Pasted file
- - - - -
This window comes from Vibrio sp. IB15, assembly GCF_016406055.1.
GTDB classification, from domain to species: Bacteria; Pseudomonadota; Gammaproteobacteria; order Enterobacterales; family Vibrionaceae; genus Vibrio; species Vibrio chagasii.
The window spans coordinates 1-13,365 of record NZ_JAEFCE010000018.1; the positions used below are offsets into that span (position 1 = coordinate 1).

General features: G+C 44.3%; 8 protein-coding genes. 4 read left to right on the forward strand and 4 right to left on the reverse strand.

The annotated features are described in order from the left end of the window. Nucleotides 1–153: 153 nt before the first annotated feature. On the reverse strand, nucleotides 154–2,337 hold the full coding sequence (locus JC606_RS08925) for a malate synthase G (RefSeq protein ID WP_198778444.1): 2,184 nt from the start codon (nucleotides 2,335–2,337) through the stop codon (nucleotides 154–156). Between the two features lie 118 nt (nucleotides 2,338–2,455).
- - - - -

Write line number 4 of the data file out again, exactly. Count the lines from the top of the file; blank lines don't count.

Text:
General features: G+C 44.3%; 8 protein-coding genes. 4 read left to right on the forward strand and 4 right to left on the reverse strand.